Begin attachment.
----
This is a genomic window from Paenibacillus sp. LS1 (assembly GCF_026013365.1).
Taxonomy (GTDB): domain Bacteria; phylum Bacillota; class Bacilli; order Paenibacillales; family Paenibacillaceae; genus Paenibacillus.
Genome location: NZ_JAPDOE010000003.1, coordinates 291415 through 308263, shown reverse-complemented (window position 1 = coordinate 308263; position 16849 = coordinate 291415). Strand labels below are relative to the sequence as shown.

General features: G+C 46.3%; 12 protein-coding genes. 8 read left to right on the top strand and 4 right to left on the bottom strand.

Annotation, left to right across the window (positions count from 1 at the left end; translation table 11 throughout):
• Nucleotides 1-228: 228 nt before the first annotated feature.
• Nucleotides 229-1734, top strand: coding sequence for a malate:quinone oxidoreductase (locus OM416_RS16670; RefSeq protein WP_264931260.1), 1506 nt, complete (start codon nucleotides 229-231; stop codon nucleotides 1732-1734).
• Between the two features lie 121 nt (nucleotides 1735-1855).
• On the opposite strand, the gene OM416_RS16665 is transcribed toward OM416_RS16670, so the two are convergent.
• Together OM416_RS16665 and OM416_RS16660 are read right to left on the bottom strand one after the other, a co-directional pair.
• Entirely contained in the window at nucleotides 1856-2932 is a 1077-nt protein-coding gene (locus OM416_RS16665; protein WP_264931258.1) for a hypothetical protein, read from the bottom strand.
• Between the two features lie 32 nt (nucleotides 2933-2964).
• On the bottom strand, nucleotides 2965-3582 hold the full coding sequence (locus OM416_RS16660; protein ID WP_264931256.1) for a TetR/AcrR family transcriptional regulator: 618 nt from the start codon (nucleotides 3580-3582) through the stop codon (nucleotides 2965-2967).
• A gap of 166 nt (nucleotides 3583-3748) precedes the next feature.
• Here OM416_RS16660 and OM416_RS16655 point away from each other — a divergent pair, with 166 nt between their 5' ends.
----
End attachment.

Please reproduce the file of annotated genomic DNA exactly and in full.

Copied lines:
This is a genomic window from Paenibacillus sp. LS1 (assembly GCF_026013365.1).
Taxonomy (GTDB): domain Bacteria; phylum Bacillota; class Bacilli; order Paenibacillales; family Paenibacillaceae; genus Paenibacillus.
Genome location: NZ_JAPDOE010000003.1, coordinates 291415 through 308263, shown reverse-complemented (window position 1 = coordinate 308263; position 16849 = coordinate 291415). Strand labels below are relative to the sequence as shown.

General features: G+C 46.3%; 12 protein-coding genes. 8 read left to right on the top strand and 4 right to left on the bottom strand.

Annotation, left to right across the window (positions count from 1 at the left end; translation table 11 throughout):
• Nucleotides 1-228: 228 nt before the first annotated feature.
• Nucleotides 229-1734, top strand: coding sequence for a malate:quinone oxidoreductase (locus OM416_RS16670; RefSeq protein WP_264931260.1), 1506 nt, complete (start codon nucleotides 229-231; stop codon nucleotides 1732-1734).
• Between the two features lie 121 nt (nucleotides 1735-1855).
• On the opposite strand, the gene OM416_RS16665 is transcribed toward OM416_RS16670, so the two are convergent.
• Together OM416_RS16665 and OM416_RS16660 are read right to left on the bottom strand one after the other, a co-directional pair.
• Entirely contained in the window at nucleotides 1856-2932 is a 1077-nt protein-coding gene (locus OM416_RS16665; protein WP_264931258.1) for a hypothetical protein, read from the bottom strand.
• Between the two features lie 32 nt (nucleotides 2933-2964).
• On the bottom strand, nucleotides 2965-3582 hold the full coding sequence (locus OM416_RS16660; protein ID WP_264931256.1) for a TetR/AcrR family transcriptional regulator: 618 nt from the start codon (nucleotides 3580-3582) through the stop codon (nucleotides 2965-2967).
• A gap of 166 nt (nucleotides 3583-3748) precedes the next feature.
• Here OM416_RS16660 and OM416_RS16655 point away from each other — a divergent pair, with 166 nt between their 5' ends.